The only time music isn’t a totally clear path to a higher consciousness is when our creative or musical cup is too empty to get anything out of it, in which case we might want to meditate or do something else that allows the spirit to flow before we try to play or listen.

We can rely solely on music to raise our vibration if we want, but it might be a hard path if we don’t also turn to meditation to make the journey easier. When it comes to playing music, we might end up adopting a dualistic consciousness that tells us we have to be ‘good’ at it before we can enjoy it, thus limiting our ability to use it to raise our vibration.


Mediation is different, because we don’t have to be good at it to get the most out of it. All we have to do is fade deep into the silence of the sacred self and let the blissful vibrations permeate us, and we don’t really have to achieve anything.

We’ll inevitably reach a higher consciousness, and we have more of a chance of reaching it with meditation than music. This doesn’t mean music isn’t a potent path to enlightenment – it just means some paths are more potent.

Practicing routine meditation can actually increase our musical talent, Sri Chinmoy tells us, because with meditation, all things are possible.

“…If a spiritual seeker wants to be a musician, even if he does not have a musical background, he will be able to be a good musician because prayer and meditation contain all capacities.

“You may never have studied music, but if you pray and meditate soulfully, then inside your prayer, inside your meditation, by the Grace of the Supreme, the power of music looms large. Then you can utilise this power in your own way.” (4)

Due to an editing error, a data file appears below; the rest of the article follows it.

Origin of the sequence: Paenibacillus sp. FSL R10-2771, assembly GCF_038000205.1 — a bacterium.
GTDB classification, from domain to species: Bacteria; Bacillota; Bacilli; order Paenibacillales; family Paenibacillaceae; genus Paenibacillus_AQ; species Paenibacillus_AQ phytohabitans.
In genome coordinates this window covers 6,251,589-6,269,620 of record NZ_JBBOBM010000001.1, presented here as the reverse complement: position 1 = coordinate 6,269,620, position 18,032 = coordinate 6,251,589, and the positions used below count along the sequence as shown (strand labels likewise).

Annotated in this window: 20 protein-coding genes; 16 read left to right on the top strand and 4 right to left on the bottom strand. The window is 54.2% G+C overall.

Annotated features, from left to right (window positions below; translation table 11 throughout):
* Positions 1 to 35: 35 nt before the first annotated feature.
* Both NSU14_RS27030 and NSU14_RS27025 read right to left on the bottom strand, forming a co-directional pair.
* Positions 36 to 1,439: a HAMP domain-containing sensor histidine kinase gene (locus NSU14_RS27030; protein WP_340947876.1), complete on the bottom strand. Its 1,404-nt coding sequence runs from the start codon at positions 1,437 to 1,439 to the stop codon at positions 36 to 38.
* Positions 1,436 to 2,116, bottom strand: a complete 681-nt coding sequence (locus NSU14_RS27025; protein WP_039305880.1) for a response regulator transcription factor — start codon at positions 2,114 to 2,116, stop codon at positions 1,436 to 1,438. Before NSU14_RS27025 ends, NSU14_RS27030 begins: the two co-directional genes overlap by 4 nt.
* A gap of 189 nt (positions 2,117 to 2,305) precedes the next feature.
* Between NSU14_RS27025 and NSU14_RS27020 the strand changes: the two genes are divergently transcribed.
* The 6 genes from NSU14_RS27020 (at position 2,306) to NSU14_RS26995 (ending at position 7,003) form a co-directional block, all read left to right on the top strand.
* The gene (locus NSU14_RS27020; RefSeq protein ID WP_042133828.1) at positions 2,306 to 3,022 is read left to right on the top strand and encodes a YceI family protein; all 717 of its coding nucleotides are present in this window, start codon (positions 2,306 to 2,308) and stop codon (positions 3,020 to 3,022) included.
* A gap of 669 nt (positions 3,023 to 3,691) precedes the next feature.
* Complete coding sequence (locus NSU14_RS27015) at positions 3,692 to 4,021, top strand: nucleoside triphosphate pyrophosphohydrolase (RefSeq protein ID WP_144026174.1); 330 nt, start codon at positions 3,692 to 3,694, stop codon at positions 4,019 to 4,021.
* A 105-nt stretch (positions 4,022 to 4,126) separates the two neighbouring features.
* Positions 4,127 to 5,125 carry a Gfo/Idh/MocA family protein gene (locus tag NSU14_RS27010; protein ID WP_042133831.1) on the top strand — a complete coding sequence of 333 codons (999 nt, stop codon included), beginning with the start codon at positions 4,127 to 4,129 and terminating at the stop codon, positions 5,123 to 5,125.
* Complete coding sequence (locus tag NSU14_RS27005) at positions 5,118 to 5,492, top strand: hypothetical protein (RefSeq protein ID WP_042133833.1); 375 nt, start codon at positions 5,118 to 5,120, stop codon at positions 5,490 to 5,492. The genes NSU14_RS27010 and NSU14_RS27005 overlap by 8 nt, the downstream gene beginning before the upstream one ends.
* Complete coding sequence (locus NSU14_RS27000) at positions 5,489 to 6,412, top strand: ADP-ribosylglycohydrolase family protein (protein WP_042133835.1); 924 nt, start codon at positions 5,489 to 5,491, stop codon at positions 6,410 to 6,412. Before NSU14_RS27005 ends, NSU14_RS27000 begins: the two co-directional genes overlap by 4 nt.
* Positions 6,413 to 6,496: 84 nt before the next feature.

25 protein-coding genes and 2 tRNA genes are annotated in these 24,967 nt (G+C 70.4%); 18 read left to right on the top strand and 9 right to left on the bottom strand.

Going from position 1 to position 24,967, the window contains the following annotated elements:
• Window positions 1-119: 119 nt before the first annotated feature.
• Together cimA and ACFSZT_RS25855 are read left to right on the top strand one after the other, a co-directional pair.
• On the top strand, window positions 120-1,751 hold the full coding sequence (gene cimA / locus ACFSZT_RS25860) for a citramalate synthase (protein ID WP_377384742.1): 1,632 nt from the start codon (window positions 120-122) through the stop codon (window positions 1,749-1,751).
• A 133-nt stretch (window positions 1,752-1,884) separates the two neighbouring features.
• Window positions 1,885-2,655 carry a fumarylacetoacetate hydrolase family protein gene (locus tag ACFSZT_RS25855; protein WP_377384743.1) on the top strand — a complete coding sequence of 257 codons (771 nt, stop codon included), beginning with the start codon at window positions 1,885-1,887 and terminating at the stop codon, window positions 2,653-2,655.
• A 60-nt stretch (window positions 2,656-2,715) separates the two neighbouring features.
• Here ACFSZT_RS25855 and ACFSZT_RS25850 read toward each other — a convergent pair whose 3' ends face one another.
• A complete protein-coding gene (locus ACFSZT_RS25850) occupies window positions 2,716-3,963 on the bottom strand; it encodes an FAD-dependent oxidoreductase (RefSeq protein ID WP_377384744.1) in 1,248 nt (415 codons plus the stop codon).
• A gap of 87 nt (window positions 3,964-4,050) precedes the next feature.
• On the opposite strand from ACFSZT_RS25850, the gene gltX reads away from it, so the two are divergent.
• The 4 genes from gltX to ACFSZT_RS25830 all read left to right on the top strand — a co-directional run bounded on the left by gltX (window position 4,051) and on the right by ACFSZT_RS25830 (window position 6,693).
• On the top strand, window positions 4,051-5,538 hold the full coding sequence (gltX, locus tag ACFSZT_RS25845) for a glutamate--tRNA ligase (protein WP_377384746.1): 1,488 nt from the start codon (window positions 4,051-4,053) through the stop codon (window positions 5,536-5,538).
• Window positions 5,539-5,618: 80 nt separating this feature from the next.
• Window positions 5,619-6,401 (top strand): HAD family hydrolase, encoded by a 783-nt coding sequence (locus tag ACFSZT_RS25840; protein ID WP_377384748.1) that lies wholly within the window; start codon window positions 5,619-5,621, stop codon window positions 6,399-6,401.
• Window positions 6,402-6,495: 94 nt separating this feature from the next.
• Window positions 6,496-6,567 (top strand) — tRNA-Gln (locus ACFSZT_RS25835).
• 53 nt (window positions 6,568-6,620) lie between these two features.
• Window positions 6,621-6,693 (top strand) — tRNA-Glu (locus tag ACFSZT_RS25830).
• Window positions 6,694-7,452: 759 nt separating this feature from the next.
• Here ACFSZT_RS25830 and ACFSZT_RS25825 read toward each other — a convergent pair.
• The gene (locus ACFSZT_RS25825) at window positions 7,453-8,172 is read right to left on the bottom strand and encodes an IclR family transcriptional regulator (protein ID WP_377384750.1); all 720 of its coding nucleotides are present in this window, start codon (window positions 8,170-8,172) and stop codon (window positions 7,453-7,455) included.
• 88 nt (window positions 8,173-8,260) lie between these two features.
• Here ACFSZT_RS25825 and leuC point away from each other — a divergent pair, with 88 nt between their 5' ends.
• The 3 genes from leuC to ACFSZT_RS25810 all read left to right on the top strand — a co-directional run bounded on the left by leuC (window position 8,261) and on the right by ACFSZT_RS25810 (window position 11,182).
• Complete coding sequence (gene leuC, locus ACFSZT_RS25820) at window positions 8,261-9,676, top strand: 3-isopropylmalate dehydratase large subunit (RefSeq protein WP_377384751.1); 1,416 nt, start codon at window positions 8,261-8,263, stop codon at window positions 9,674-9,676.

This is why some people think music and meditation need to go hand-in-hand.

Some people are convinced we can’t have one without the other, and Sri Chinmoy is one of them. There are a lot of paths to enlightenment, and we don’t have to embrace just one or two to find our way through the lower-vibrational haze that tends to distract us.

In fact, we might find the most potent way by mixing up every path that works for us – meditation, music, other forms of creativity, etc.

Maybe life can become a constant meditation if we embrace everything that helps us raise our vibration, and all of the paths combined could elevate our consciousness in a way that just one or two paths can’t.


Meditation in conjunction with music will inspire us far more than music without meditation, Sri Chinmoy tells us.

“Each time soulful music is played, we get inspiration and delight. In the twinkling of an eye, music can elevate our consciousness. But if we also pray and meditate, then we are undoubtedly more illumined and fulfilled than a music-lover who is not consciously leading a spiritual life.” (5)

The purpose of the spiritual musician, he tells us, is to spread the light here on earth.

“Each spiritual musician is consciously spreading God’s Light on earth. God is the cosmic Player, the eternal Player, and we are His instruments. It is the Supreme who makes the proper instrument. Then, it is He who makes the player play properly, and it is He who makes the musician.” (6)